A new Griffith University study aims to develop drugs to treat alphavirus infection such as Ross River, Chikungunya, O’nyong’nyong and Mayaro viruses which cause debilitating and chronic arthritis.
Led by Professor Suresh Mahalingam, head of the Research Group for Emerging Viruses, Inflammation and Therapeutics at Menzies Health Institute Queensland, the $905,080 National Health and Medical Research Council-funded study will focus on understanding how arthritogenic alphaviruses cause chronic inflammation and joint pain in humans.
“These viruses are transmitted by mosquitoes and continue to expand their global distribution, with 1.3 billion people around the world at risk of chikungunya virus infection. Climate change is expected to enhance the emergence of chikungunya virus in new geographic locations, mainly due to expansion of mosquito populations’’ Professor Mahalingam said.
He said Ross River virus was already endemic in parts of Australia and there was a serious risk of chikungunya spreading to Australia as the mosquito species responsible for its transmission is prevalent across large stretches of the continent.
“This project will enable us to collaborate with clinicians in Australia, Asia and South America to obtain clinical samples,’’ he said.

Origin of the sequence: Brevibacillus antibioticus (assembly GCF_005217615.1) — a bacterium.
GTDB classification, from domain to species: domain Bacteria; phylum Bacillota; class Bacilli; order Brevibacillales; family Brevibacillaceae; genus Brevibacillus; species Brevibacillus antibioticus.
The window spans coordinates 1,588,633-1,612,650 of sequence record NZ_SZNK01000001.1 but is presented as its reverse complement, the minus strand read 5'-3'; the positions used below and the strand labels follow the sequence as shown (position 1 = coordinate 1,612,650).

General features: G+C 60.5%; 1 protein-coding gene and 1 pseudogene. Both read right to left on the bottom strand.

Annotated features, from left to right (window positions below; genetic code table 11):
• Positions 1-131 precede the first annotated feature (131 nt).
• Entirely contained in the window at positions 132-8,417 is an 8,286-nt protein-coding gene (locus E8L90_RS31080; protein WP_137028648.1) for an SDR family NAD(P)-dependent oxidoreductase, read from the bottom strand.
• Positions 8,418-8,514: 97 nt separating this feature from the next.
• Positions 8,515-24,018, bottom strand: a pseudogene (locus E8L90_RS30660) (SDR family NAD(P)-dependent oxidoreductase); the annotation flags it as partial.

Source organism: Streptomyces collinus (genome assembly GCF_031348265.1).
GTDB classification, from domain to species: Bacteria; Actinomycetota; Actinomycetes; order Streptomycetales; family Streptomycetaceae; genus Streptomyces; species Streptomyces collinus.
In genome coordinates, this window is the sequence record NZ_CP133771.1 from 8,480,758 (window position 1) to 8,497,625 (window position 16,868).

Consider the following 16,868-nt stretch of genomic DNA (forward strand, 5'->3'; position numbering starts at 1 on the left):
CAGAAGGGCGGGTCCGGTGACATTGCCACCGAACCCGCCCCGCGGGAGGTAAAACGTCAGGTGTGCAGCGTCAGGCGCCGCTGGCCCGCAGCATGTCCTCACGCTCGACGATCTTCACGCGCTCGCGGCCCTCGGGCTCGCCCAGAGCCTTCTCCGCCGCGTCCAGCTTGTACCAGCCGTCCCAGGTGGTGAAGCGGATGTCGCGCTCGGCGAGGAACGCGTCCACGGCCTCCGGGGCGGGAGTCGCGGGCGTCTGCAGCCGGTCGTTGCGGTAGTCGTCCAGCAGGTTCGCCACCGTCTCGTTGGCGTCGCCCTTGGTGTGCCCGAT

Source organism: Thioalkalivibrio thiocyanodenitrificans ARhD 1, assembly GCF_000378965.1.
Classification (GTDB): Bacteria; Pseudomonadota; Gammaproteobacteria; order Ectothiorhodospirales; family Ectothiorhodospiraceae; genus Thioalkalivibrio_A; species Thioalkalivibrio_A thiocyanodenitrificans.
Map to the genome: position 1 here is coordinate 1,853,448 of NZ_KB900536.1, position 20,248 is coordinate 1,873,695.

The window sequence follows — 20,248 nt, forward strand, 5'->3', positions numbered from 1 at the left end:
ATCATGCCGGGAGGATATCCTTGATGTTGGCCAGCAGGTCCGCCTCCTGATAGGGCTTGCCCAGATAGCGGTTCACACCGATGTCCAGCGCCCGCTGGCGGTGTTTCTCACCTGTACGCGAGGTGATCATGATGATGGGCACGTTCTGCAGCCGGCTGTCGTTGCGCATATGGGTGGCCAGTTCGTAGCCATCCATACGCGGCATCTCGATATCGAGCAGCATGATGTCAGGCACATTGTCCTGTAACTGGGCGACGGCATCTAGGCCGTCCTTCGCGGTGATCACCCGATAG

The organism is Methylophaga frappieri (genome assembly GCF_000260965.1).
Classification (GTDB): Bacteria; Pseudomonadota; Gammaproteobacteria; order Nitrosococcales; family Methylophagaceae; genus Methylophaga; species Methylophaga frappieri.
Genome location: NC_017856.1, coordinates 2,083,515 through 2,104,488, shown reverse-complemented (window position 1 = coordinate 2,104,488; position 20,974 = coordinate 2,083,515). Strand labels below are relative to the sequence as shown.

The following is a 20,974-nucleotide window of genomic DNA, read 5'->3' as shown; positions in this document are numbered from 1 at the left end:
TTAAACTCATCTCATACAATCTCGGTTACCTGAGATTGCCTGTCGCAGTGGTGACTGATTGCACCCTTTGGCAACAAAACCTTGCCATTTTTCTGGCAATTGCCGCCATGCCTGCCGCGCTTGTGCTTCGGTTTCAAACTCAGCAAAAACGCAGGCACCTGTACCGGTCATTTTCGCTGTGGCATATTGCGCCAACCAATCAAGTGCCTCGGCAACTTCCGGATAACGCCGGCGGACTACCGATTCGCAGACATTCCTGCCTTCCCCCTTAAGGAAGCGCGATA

“We will also collaborate with pharmaceutical companies to discover new treatments for chronic alphavirus disease using drugs already approved in the market for treatment of other inflammatory conditions.
“We want to identify drugs suitable for clinical trials of chronic arthritogenic alphavirus infection.”
Professor Mahalingam and Dr Adam Taylor were also recently successful in obtaining an NHMRC Development Grant – A new vaccine to protect against Chikungunya virus causing chronic musculoskeletal diseases) – to complete pre-clinical development of its patented vaccine for chikungunya virus infection.
The $1,068,696 grant will enable them to further develop the vaccine.
“Successful completion of this work will lead to a commercial co-development agreement with a major international pharmaceutical company and progression to clinical trials,’’ Professor Mahalingam said.
“There are currently no chikungunya vaccines on the market, and successful development of a vaccine will be a major advance in global health. The long-term impact will result from developing a world-first vaccine for protection against all chikungunya strains.
The vaccine will be effective with just a single dose, which is particularly desirable in many of the countries with a high prevalence of chikungunya virus”.
In addition to these recent grant successes, Professor Mahalingam has recently been invited to join the International Advisory Board of the prestigious journal Lancet Infectious Diseases. In this position, he will provide advice to the journal on emerging virus infections around the globe. The invitation reflects his research achievements in this field over the past 15 years.